RE: I read IF there is another lock down in the UK >>>20 Jul 2021 13:01
Smithy, my granny was telling me the other day there's a vacancy down her community centre for a bingo caller, and I told her I know just the man. Perhaps we could get Peewee Boyd to fill the cabaret spot that has also arisen. My shares might have fallen, but I've been blessed to read the searing insights of two of life's winners.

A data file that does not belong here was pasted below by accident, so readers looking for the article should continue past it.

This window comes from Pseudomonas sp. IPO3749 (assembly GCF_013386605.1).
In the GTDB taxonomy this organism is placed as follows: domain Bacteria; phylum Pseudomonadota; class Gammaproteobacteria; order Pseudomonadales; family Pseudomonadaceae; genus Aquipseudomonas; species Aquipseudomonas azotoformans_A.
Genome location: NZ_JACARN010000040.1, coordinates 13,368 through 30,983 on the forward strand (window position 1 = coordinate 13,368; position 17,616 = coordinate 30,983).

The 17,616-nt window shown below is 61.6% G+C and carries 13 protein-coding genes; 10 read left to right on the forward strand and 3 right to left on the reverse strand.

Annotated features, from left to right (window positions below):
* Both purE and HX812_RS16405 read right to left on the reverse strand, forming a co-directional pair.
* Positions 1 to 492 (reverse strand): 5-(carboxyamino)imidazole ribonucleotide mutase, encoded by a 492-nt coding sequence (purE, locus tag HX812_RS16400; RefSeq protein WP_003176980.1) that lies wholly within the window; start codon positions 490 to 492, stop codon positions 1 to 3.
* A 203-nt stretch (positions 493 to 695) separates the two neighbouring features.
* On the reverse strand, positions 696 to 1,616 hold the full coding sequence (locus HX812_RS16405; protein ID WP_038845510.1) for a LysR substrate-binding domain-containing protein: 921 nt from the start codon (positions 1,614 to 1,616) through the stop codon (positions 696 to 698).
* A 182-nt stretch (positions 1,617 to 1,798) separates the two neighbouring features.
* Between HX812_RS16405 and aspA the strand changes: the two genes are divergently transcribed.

I've been looking at previous results since they bought SASA, and the strongest I can see are the 2018 Interims. Comparing them with the upcoming H1 results for 2021, metal prices for 2021 are significantly higher than H1 2018, but I don't see the EBITDA figure of $64.6 of HI 2018 being higher in H1 2021, due to higher treatment charges. The big difference is net debt to 30.06.18 was $125 million, and for 30.06.2021 it's $10 million, which the market chooses to ignore. Q3 always has the highest production numbers for CAML's metals, and with prices still strong(even taking into account the various hedges in place) CAML's Q3 should easily be the most profitable in its history. A new treatment charges contract was signed on 01.04.21 which is 30% cheaper than the previous one which should help, along with rapidly falling interest costs. I have a core holding here but have been trading the stock continually. I bought at 274 on April 20 and sold at 286 on April 27, when metal prices were lower than today, and bought another tranche recently at 264, which looks like I won't be selling anytime soon. The share price is mystifying, I note that Covid has spread quite quickly in the regions CAML operates in, but the company said in their most recent trading update there were no cases, so fingers crossed. GLA